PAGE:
With his tawny bangs drooping artistically over one eye so that he could look at the audience only with the other optic, Weber opened the debate.

“You have gathered here tonight to witness a battle royal between two of the greatest intellects the world ever saw,” he began in the voice of a well drilled chorus man. “You may bathe your souls in the sunlight of our brilliant personalities.”

“Haw!” Laughs Doc Rawleigh.
“Haw!” laughed a long-haired individual who claims to be “Dr. Raleigh, medicine man of the Toltec tribe.”

For a time it looked like a riot, but Weber managed to hold the platform for a few moments, asserting that exploitation couldn’t be the first law of nature because nature didn’t have any first law, and that the “sirfessor” was real mean in making him debate on such a subject when what he really wanted to argue about was, “Resolved, That the Self-COnscious Ego is a Cheap Organism.”

Then Arose the “Sirfessor”
Then he sat down and the “sirfessor” arose.

“You angry and antagonistic atoms!” he thundered at his hearers. “You cheap organisms and banal babblers – all that you know is how to get and beget. Poor, miserable devils of workers, you have no conception of the Supreme Ego. I stand before you, superior to any human being I’ve ever met, ready to push Infinity in the face and tell it to get out of my way, while you – you miserable misfits – sit there ready to kiss the hand that crushes you and kick the hand that benefits you… ”

You Gotta Hand It to Him.
Even the long haired medicine man was willing to admit that the “sirfessor” took the cake after the debate was closed.

The “sirfessor,” who is president of “the Society of Superites of England,” is in America to organize “the Society of Social Aristocrats,” to be composed of supermen and superladies. He says he can turn any “mental aristocrat” into a superbeing in four lessons.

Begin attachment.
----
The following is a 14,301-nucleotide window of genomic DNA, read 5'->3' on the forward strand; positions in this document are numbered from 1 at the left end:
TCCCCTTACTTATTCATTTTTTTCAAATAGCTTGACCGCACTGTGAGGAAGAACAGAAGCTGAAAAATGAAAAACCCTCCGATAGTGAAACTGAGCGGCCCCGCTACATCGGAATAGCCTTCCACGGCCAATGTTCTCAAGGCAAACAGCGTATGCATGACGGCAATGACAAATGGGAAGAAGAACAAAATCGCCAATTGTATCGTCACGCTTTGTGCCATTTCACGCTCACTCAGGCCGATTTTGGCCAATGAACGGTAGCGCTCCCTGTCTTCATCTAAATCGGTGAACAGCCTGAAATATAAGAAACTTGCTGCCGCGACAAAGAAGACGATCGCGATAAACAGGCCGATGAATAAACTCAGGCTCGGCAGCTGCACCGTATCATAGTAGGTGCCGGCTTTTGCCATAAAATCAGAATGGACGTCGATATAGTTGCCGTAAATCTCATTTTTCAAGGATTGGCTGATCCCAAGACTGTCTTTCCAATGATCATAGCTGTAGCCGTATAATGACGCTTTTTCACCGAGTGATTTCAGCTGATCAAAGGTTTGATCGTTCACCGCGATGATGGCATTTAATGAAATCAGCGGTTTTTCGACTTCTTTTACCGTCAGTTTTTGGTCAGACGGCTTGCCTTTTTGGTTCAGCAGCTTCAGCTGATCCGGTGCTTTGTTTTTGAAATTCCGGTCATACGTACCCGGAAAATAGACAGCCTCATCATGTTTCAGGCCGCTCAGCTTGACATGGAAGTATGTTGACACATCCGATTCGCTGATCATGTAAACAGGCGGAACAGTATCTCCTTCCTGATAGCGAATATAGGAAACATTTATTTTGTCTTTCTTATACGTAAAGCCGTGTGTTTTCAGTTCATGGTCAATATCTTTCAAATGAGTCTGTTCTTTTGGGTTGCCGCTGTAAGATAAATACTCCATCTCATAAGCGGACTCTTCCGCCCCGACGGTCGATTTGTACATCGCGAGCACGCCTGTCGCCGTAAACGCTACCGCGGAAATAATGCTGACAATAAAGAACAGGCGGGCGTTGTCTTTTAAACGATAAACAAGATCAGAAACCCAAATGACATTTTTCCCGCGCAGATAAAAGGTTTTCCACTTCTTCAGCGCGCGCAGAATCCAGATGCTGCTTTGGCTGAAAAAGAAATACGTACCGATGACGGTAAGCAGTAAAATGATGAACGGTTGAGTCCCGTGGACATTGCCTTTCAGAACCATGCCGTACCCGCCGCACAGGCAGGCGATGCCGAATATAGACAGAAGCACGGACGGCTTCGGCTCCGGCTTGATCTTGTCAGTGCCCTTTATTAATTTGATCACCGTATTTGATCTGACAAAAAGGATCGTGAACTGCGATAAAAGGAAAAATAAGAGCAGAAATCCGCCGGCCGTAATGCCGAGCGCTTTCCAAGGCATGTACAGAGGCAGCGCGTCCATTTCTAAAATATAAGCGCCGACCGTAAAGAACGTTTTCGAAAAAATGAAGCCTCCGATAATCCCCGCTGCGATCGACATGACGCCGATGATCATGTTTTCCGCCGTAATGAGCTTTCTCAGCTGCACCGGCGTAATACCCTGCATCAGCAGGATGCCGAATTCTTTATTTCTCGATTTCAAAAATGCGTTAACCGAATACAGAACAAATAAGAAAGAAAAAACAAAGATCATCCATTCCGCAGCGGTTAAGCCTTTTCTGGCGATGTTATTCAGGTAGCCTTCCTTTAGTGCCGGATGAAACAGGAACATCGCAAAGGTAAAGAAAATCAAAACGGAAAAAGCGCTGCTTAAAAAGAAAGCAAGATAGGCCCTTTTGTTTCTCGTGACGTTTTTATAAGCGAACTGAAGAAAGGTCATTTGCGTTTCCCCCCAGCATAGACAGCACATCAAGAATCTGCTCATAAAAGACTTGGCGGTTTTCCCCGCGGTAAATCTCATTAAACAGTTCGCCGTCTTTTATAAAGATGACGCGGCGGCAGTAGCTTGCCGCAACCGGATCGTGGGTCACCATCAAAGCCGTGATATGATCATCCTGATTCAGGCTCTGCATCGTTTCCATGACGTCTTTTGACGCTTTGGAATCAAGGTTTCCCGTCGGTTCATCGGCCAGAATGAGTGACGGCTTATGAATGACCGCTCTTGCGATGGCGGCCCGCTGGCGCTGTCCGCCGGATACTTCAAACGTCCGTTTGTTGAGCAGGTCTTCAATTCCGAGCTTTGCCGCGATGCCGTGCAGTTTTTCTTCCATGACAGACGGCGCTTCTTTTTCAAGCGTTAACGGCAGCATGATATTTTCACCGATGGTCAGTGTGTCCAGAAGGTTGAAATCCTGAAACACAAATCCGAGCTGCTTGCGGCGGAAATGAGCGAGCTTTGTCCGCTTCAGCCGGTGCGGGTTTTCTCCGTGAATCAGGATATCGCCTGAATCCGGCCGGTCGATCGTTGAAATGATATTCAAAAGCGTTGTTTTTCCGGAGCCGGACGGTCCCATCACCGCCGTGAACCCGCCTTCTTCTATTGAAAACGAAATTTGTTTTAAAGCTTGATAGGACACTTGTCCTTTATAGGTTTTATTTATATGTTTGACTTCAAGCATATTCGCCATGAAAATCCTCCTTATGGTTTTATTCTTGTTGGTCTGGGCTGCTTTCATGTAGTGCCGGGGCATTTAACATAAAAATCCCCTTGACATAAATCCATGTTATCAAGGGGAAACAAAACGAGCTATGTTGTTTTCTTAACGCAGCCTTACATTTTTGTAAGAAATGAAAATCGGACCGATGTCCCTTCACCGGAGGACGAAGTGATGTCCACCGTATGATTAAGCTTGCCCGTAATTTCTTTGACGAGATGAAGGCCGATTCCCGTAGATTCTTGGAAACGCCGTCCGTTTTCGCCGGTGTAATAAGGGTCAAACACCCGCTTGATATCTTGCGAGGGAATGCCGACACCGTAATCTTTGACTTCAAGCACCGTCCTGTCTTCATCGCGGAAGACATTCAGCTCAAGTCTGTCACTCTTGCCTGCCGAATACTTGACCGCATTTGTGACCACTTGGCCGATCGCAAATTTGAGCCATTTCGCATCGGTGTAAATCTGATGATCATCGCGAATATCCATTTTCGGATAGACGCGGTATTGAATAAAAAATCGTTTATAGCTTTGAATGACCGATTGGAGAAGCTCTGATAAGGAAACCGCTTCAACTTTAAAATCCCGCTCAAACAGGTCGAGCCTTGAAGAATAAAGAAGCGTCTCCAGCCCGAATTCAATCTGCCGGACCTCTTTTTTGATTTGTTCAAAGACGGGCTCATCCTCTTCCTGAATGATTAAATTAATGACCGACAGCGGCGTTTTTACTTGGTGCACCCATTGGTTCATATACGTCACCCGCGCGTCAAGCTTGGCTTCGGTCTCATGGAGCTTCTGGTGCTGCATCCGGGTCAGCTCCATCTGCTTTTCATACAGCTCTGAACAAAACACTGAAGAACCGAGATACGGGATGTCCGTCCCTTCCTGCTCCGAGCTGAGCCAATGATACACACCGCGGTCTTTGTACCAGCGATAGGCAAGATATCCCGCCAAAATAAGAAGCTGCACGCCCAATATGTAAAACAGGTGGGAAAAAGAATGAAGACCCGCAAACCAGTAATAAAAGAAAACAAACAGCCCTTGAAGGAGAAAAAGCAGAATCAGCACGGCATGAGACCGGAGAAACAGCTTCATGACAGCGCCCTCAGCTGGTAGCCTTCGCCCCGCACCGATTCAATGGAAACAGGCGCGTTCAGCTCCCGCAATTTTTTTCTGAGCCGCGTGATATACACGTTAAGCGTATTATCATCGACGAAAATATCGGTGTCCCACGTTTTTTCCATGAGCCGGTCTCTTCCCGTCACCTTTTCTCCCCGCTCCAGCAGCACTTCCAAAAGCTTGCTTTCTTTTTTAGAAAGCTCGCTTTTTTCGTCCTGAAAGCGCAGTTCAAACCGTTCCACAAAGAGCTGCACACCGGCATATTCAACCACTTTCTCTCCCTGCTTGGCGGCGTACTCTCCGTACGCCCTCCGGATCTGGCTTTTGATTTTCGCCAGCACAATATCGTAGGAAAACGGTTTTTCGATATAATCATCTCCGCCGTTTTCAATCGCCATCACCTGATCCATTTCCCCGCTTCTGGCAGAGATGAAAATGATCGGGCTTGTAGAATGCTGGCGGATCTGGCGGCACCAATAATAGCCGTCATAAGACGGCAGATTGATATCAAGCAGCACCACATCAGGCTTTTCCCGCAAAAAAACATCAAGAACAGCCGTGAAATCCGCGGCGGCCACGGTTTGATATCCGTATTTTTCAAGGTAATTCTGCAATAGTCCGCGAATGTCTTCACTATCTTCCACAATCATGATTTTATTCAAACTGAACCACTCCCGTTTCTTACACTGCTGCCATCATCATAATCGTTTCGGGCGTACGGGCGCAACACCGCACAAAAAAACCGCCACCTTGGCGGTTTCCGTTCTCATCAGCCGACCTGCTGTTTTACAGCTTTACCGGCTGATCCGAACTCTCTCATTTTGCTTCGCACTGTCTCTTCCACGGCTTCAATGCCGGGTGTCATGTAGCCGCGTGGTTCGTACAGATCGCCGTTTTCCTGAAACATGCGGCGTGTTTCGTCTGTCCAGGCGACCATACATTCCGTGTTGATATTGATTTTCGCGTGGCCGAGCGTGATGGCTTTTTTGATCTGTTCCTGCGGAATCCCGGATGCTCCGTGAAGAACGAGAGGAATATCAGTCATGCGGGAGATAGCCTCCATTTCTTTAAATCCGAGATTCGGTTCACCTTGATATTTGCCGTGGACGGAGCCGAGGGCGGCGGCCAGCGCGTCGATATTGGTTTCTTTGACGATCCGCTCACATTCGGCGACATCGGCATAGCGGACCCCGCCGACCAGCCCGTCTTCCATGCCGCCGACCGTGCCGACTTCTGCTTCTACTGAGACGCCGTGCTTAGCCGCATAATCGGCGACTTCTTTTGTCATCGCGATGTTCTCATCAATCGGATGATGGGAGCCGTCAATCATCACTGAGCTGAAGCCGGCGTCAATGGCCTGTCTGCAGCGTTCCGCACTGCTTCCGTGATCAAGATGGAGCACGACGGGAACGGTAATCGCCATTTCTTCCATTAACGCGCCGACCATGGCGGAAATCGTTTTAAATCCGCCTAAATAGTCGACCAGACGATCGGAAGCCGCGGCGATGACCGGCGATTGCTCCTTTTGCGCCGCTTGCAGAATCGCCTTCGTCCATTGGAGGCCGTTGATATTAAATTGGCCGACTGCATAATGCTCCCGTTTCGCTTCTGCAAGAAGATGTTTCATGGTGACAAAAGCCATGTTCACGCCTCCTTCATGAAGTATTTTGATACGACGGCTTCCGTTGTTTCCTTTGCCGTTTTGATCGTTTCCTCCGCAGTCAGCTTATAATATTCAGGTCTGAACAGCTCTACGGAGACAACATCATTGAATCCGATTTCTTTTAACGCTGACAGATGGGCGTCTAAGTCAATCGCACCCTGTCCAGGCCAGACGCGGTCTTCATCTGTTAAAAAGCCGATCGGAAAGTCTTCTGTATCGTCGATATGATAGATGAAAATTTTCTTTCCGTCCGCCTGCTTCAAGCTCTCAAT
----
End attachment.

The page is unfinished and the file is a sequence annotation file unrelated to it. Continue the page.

When not engaged in this he sells super cigarette holders and superite netcktie grippers.

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Filed under 1845-1945, Bibliographic, Events, Historical Work, Malfew Seklew, Ragnar Redbeard, Trevor Blake


This article about Malfew Sklew and pals appeared in the Chicago Daily Tribune  on March 9th, 1918.

Over at 213 West Oak street last night gathered a clan under a new banner. It was the housewarming of “The Superite Coffee Tavern,” where, according to its founder, Sirfessor F.M. Wilkesbarre, the nimble witted can walk the intellectual slack wire, indulge in tea and talk, cake and conversation, and other forms of mental acrobatics.
” It is my hope that this place may become the hub of intellectual hubbub.” the Sirfessor announced. “It is to be a thought foundry when we can good naturedly destroy each other’s illusions and learn to speak a new language. Some day you who laugh at me will laugh with me, when you learn what its all about. I personally have added forty words to the English language and can use 2,000 others that are not comprehensible to the average intellect. I think a lot of myself. I am the most interesting man I ever met.”
Dr. Ben Reitman contributed an encomium in behalf of the members of the Dill Pickle club. There was a sprinkling of Socialists. anarchists, and nihilists. All, including a grandmother who smokes cigarets, admitted they are super men and women.



Filed under 1845-1945, Malfew Seklew

Stand Alone | Sidney E. Parker interviewed by Tony Gibson | SA1017

Announcing the 5th issue of the egoist journal “Stand Alone”. Limited to 33 copies printed. 32 pages, 5.5×8.5″, Saddle-stitched, 80# Silk Text